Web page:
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Object Studies in Early Modern Historiography

Hannah Westwick

Unknown, Pocket, c.1720-25, Victoria and Albert Museum, London. T. 1411-1900.
Unknown, Pocket, c.1720-25, Victoria and Albert Museum, London. T. 1411-1900.


Prominent material culture historians, Tara Hamling and Catherine Richardson, in the introduction to their trailblazing book on the use of material objects, argue that object-centred history ‘sits awkwardly within traditional academic disciplines, and within divisions between academia and the museum sector’. Their 2010 book, Everyday Objects: Medieval and Early Modern Material Culture and its Meanings (Ashgate Publishing), joined the ranks of seminal books that grapple with and discuss the application and benefits of researching material culture. This collection of essays aims to contextualise how we can and why we should use an analysis of everyday objects to aid our historical interpretations. One of their main aims is to show that ‘the historical study of everyday objects … allows access to the lived experience of people in the past’(p. 13). Hamling and Richardson and other scholars of material culture seek to better understand lived experiences in social and cultural history, using objects and possessions as sources, and this is the direction the subdiscipline is largely moving towards. However, even despite this work, in 2018 Karen Harvey could still state in the title of her book that objects are still regarded as ‘alternative sources’.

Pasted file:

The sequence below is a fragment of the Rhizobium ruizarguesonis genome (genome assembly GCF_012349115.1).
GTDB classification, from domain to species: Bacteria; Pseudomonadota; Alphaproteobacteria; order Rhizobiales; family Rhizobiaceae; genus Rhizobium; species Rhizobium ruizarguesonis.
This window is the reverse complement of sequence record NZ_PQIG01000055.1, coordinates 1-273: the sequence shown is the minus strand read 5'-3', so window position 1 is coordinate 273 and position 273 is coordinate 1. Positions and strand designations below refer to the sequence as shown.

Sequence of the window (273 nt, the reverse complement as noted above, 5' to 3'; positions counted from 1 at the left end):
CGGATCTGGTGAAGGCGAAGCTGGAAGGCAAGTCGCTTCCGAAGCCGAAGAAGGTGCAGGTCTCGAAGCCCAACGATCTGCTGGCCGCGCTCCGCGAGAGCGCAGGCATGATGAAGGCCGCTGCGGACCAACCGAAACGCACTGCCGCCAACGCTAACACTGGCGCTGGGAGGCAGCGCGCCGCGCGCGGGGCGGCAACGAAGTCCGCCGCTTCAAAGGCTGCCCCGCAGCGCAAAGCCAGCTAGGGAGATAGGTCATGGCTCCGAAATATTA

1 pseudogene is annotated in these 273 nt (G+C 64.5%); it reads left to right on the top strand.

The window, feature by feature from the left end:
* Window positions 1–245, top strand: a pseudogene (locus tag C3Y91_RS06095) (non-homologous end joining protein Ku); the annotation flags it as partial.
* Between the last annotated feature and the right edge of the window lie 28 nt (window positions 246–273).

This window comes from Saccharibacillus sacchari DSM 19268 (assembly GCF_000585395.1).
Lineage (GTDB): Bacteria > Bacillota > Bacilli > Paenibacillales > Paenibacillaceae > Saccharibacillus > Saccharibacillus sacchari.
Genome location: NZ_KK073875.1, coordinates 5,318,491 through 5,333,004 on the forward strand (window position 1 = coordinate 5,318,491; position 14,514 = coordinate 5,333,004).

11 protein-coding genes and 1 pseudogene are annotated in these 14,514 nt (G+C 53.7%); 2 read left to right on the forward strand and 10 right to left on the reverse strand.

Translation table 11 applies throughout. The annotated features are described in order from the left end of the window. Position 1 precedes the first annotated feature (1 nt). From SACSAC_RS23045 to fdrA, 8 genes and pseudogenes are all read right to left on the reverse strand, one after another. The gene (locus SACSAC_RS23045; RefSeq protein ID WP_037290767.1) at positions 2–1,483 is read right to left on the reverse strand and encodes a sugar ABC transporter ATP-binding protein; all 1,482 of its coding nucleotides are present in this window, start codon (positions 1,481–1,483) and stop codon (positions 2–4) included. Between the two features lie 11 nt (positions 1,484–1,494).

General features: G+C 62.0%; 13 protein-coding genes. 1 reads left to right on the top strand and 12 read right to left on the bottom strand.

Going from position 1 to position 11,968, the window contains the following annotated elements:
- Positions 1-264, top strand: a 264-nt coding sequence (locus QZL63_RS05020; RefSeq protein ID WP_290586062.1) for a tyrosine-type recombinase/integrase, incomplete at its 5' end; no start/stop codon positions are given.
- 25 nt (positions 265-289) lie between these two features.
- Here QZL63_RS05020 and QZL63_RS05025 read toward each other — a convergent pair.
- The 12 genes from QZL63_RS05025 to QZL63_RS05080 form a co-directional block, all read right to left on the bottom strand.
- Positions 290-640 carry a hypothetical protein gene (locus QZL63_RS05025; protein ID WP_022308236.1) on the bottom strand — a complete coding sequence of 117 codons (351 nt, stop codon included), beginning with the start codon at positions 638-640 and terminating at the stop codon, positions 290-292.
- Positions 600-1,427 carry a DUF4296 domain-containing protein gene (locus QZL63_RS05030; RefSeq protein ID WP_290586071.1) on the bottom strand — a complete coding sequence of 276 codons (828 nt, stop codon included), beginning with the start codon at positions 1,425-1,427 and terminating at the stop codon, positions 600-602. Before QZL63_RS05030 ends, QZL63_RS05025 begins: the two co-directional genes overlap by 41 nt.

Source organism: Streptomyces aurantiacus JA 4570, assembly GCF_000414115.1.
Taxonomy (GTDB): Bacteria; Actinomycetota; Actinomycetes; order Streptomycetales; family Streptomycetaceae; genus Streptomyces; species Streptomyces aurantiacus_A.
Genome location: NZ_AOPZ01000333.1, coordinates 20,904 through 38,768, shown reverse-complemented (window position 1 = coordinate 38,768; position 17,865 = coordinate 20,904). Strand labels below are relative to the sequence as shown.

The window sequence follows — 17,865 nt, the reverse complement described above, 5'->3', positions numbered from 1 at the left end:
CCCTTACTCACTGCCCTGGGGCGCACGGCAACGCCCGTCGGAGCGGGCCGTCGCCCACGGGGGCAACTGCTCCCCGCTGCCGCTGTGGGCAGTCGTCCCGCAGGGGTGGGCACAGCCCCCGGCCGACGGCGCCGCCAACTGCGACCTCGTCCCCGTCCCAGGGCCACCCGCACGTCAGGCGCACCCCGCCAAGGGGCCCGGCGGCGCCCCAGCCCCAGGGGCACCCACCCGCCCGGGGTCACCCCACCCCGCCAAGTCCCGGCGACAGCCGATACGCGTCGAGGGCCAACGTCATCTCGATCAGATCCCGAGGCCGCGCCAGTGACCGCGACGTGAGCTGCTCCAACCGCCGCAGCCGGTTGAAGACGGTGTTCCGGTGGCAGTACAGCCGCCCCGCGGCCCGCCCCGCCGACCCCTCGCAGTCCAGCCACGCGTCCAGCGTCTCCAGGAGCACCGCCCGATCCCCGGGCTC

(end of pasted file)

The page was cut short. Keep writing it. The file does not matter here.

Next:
Why, therefore, do object-centred histories remain on the peripheries of early modern historiography? This article will explore the benefits that can be gained when these approaches are centralised.

The criticisms levied against object-centred histories.